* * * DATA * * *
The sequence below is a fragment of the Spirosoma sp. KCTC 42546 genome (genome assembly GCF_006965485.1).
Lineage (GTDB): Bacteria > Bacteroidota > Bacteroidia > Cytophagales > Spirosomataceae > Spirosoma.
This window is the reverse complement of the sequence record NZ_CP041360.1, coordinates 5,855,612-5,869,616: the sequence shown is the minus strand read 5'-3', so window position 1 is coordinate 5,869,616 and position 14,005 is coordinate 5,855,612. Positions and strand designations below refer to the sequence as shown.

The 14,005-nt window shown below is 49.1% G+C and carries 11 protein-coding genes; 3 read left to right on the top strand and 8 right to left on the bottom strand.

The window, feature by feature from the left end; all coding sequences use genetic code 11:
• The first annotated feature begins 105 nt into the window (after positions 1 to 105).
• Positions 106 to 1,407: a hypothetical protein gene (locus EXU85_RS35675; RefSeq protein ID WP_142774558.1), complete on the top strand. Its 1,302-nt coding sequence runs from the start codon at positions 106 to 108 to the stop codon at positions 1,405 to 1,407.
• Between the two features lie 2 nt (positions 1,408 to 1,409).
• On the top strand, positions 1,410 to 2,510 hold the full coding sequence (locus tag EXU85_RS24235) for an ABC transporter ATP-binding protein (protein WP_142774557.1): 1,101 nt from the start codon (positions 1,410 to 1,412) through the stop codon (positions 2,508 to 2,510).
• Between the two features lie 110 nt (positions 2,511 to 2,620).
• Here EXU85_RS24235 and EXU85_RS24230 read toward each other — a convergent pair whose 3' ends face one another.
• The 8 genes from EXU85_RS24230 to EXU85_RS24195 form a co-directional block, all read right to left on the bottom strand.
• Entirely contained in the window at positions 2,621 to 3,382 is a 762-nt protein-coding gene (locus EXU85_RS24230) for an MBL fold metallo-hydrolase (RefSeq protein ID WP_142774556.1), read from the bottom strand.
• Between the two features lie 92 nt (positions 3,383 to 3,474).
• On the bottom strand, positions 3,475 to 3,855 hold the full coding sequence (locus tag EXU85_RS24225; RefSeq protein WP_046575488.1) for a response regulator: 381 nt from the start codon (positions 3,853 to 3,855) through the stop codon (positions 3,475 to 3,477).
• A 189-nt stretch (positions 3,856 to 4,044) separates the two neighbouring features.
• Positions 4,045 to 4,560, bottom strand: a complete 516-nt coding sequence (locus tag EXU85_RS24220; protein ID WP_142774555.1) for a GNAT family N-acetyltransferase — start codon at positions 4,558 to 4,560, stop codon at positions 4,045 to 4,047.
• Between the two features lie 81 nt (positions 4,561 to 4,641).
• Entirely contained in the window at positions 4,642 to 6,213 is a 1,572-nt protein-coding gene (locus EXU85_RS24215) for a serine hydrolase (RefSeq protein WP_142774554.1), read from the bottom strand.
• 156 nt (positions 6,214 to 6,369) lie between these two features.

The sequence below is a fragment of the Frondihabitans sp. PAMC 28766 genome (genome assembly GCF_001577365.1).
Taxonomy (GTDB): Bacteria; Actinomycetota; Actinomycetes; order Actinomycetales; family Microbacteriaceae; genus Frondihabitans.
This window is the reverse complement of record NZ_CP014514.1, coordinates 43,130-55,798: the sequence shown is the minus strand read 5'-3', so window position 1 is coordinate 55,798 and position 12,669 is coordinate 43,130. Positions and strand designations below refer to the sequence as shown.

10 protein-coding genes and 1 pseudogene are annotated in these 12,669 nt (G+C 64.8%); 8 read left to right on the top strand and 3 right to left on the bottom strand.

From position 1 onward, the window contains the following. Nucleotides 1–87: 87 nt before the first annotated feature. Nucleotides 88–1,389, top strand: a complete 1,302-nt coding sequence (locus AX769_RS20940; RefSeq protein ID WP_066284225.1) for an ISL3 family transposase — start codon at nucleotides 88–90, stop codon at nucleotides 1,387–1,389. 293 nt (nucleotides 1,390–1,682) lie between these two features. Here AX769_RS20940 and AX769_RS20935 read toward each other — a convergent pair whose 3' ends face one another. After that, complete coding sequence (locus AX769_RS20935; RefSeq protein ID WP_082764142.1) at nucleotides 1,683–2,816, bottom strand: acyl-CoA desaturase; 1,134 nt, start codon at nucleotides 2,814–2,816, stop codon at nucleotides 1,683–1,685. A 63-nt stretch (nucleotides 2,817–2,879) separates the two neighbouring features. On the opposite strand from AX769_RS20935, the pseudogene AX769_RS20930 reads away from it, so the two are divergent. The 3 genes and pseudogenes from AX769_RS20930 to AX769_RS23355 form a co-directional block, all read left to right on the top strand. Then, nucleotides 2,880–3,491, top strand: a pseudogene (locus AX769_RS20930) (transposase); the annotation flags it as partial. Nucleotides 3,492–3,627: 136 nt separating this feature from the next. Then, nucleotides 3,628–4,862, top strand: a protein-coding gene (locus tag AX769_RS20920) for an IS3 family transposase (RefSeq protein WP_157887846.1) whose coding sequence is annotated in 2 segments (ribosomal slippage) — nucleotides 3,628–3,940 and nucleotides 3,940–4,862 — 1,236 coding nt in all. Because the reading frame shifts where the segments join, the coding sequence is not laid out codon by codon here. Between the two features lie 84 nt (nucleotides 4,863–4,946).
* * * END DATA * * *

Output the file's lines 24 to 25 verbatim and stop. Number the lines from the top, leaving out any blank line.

10 protein-coding genes and 1 pseudogene are annotated in these 12,669 nt (G+C 64.8%); 8 read left to right on the top strand and 3 right to left on the bottom strand.

From position 1 onward, the window contains the following. Nucleotides 1–87: 87 nt before the first annotated feature. Nucleotides 88–1,389, top strand: a complete 1,302-nt coding sequence (locus AX769_RS20940; RefSeq protein ID WP_066284225.1) for an ISL3 family transposase — start codon at nucleotides 88–90, stop codon at nucleotides 1,387–1,389. 293 nt (nucleotides 1,390–1,682) lie between these two features. Here AX769_RS20940 and AX769_RS20935 read toward each other — a convergent pair whose 3' ends face one another. After that, complete coding sequence (locus AX769_RS20935; RefSeq protein ID WP_082764142.1) at nucleotides 1,683–2,816, bottom strand: acyl-CoA desaturase; 1,134 nt, start codon at nucleotides 2,814–2,816, stop codon at nucleotides 1,683–1,685. A 63-nt stretch (nucleotides 2,817–2,879) separates the two neighbouring features. On the opposite strand from AX769_RS20935, the pseudogene AX769_RS20930 reads away from it, so the two are divergent. The 3 genes and pseudogenes from AX769_RS20930 to AX769_RS23355 form a co-directional block, all read left to right on the top strand. Then, nucleotides 2,880–3,491, top strand: a pseudogene (locus AX769_RS20930) (transposase); the annotation flags it as partial. Nucleotides 3,492–3,627: 136 nt separating this feature from the next. Then, nucleotides 3,628–4,862, top strand: a protein-coding gene (locus tag AX769_RS20920) for an IS3 family transposase (RefSeq protein WP_157887846.1) whose coding sequence is annotated in 2 segments (ribosomal slippage) — nucleotides 3,628–3,940 and nucleotides 3,940–4,862 — 1,236 coding nt in all. Because the reading frame shifts where the segments join, the coding sequence is not laid out codon by codon here. Between the two features lie 84 nt (nucleotides 4,863–4,946).